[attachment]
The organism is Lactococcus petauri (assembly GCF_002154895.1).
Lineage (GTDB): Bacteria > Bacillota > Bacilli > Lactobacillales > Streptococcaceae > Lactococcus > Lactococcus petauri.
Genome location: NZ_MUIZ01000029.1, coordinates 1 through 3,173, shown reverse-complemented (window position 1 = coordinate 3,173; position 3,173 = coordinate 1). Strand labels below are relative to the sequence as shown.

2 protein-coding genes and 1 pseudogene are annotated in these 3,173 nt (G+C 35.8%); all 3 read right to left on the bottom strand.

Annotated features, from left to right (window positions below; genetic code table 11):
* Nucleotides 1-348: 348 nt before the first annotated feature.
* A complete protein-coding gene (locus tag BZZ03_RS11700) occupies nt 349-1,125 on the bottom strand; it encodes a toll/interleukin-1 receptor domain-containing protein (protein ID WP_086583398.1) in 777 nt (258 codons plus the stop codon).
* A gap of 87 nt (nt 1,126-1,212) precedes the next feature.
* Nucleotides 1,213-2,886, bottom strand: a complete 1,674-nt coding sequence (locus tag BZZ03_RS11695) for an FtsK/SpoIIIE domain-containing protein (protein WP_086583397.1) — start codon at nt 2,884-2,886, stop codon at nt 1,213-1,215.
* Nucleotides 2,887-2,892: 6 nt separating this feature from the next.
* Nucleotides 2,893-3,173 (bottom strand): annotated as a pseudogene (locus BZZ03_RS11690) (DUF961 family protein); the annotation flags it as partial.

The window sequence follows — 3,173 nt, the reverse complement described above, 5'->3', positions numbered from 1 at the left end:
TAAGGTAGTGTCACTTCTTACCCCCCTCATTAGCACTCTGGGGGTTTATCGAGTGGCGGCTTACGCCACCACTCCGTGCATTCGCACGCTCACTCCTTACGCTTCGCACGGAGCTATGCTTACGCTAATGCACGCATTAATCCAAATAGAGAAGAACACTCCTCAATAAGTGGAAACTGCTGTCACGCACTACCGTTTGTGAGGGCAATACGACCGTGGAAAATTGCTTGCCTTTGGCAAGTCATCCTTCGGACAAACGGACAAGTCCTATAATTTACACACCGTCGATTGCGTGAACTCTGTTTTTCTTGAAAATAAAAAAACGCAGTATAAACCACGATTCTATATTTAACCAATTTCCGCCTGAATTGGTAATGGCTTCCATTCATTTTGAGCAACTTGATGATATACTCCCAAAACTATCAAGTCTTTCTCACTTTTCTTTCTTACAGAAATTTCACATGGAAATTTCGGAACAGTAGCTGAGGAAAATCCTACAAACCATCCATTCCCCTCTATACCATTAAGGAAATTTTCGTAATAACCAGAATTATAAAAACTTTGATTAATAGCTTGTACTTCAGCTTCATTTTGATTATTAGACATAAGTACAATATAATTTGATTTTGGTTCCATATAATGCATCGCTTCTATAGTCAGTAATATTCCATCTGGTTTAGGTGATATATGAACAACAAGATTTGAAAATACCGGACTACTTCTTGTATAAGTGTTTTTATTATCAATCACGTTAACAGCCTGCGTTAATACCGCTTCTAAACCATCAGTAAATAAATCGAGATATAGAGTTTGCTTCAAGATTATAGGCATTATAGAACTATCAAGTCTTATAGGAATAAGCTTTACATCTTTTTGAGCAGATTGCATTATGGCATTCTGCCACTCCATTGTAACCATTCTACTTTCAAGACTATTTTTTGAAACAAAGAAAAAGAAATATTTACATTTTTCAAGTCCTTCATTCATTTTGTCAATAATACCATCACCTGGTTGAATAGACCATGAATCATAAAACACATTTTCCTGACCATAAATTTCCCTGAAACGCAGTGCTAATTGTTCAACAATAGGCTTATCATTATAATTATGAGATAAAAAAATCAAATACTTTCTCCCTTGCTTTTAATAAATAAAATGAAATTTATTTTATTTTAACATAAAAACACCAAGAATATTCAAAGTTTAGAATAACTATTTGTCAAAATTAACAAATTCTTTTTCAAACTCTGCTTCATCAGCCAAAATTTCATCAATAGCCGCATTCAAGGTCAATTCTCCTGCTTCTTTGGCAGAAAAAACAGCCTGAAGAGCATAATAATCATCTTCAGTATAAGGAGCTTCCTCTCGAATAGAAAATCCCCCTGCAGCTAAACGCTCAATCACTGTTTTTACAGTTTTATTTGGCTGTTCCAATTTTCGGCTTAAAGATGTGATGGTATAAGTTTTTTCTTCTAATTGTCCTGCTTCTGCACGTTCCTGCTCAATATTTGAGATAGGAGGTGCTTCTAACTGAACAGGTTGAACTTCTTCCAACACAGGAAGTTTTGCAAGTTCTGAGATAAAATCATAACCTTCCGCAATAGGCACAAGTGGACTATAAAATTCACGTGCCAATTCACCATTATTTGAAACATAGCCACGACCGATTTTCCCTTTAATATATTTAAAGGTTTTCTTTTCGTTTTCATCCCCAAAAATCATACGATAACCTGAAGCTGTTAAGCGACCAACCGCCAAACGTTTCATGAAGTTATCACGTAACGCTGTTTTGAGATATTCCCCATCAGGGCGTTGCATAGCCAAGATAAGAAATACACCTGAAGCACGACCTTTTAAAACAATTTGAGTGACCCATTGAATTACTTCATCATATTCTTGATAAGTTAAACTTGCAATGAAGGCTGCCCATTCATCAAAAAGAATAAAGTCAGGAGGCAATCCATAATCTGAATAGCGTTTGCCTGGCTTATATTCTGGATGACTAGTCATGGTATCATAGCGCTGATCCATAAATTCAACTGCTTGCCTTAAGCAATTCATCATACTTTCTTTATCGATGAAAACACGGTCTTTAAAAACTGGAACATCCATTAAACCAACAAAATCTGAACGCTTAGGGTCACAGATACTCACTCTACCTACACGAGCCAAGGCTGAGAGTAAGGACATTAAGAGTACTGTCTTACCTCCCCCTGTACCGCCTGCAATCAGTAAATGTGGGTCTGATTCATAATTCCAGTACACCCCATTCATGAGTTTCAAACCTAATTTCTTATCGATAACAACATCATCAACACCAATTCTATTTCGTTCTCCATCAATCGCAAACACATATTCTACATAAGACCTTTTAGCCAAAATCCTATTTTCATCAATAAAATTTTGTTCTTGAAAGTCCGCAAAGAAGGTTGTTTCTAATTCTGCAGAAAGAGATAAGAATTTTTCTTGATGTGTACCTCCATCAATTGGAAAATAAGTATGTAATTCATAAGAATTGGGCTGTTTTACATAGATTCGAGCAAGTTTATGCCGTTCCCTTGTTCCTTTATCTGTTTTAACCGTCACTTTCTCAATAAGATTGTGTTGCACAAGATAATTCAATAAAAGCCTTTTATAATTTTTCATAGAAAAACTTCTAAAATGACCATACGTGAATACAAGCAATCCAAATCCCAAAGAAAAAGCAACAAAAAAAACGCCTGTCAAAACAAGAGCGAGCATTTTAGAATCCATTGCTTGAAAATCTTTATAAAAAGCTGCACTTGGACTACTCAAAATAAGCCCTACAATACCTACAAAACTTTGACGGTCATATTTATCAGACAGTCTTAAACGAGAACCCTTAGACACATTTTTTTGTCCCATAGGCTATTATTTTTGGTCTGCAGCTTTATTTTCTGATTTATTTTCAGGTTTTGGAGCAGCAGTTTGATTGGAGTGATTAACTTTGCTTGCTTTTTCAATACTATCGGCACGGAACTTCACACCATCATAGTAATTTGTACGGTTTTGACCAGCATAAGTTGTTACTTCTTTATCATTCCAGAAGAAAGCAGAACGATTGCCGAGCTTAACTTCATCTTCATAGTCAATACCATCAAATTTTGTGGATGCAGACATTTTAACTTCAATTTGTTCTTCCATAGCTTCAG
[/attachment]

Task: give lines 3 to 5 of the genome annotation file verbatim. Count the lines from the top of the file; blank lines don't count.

Genome location: NZ_MUIZ01000029.1, coordinates 1 through 3,173, shown reverse-complemented (window position 1 = coordinate 3,173; position 3,173 = coordinate 1). Strand labels below are relative to the sequence as shown.

2 protein-coding genes and 1 pseudogene are annotated in these 3,173 nt (G+C 35.8%); all 3 read right to left on the bottom strand.

Annotated features, from left to right (window positions below; genetic code table 11):